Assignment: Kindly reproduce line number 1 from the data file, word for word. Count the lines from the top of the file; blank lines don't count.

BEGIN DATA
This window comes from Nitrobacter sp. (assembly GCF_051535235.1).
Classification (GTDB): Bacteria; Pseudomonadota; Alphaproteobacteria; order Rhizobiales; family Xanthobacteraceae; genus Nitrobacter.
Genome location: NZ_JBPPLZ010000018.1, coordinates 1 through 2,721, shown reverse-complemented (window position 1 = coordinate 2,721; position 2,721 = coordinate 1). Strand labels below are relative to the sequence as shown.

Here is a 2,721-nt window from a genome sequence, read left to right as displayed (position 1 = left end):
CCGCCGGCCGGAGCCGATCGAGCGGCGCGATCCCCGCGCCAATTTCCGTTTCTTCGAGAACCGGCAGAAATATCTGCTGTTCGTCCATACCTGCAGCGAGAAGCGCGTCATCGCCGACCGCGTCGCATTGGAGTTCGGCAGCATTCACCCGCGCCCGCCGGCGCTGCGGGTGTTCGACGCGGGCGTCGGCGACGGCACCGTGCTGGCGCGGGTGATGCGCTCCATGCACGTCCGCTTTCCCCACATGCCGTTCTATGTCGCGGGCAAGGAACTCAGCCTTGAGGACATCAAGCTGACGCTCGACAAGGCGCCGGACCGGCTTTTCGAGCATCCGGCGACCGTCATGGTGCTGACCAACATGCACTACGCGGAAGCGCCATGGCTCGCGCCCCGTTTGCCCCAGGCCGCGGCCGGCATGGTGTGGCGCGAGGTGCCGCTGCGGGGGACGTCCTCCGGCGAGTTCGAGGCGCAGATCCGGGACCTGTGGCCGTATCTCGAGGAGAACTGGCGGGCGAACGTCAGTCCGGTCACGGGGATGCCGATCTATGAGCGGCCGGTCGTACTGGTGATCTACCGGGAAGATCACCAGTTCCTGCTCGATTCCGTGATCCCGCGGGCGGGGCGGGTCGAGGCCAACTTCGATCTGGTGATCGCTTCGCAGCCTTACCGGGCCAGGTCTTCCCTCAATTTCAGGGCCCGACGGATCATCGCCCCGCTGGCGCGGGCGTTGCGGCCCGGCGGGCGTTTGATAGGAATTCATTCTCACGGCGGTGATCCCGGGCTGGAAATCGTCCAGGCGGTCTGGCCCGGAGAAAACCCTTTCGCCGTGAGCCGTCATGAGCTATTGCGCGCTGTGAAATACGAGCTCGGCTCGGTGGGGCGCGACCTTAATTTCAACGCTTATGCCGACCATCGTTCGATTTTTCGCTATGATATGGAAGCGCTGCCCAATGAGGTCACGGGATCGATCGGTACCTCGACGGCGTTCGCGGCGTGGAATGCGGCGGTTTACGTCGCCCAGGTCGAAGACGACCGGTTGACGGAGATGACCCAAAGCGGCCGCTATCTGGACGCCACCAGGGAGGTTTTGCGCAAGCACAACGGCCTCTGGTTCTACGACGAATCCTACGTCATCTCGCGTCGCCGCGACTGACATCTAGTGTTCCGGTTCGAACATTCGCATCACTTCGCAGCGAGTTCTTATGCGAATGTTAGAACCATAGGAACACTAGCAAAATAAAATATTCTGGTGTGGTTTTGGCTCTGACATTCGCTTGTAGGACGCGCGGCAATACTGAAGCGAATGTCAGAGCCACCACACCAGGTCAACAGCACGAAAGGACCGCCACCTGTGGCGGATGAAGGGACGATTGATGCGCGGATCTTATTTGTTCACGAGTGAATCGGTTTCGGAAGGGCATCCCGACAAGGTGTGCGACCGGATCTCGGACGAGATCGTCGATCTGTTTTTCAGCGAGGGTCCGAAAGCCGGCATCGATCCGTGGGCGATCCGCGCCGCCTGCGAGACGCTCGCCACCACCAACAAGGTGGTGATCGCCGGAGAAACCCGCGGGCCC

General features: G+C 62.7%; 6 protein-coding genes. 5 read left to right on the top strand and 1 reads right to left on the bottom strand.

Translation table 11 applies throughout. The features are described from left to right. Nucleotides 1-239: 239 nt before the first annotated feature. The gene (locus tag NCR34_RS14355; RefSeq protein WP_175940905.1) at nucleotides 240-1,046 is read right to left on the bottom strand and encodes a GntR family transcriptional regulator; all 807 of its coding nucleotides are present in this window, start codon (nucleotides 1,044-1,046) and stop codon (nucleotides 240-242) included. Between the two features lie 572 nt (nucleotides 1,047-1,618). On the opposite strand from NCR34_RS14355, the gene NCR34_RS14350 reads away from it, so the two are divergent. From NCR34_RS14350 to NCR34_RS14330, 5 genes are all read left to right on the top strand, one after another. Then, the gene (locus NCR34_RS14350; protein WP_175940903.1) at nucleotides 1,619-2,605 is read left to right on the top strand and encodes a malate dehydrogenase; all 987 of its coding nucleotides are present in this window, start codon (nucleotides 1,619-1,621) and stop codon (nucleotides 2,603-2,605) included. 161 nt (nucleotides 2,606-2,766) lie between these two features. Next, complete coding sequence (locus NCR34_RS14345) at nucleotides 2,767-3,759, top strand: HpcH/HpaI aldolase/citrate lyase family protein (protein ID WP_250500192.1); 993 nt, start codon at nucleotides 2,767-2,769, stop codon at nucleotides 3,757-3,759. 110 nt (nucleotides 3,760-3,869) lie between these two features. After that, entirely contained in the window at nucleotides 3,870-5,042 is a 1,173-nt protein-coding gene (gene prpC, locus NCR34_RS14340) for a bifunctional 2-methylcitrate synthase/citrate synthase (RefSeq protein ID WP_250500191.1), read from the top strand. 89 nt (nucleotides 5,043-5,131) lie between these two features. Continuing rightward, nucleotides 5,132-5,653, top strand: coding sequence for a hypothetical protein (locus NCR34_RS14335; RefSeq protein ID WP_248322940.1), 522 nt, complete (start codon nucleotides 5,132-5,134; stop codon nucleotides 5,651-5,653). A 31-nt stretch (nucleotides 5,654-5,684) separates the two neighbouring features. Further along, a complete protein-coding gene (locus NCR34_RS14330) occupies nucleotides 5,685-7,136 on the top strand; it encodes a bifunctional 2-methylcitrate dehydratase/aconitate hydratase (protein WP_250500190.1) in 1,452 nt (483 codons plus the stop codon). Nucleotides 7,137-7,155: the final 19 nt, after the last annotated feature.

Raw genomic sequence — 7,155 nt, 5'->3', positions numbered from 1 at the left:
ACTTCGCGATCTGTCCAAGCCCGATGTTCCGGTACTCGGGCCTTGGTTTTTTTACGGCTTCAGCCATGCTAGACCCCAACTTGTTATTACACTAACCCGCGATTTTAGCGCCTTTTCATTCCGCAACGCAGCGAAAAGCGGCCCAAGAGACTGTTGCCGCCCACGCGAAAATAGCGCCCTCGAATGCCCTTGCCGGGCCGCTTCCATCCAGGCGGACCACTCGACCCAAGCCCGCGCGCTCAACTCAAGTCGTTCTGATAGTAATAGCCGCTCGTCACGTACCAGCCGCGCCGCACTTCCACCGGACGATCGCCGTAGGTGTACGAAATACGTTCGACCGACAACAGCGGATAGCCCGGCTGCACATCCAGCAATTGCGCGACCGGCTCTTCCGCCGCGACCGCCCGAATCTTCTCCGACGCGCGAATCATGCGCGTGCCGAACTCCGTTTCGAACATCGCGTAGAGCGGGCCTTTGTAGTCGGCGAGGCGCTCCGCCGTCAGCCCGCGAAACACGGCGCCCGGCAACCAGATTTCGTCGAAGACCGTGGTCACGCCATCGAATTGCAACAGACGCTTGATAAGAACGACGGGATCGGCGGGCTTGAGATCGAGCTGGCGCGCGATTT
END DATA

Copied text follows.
This window comes from Nitrobacter sp. (assembly GCF_051535235.1).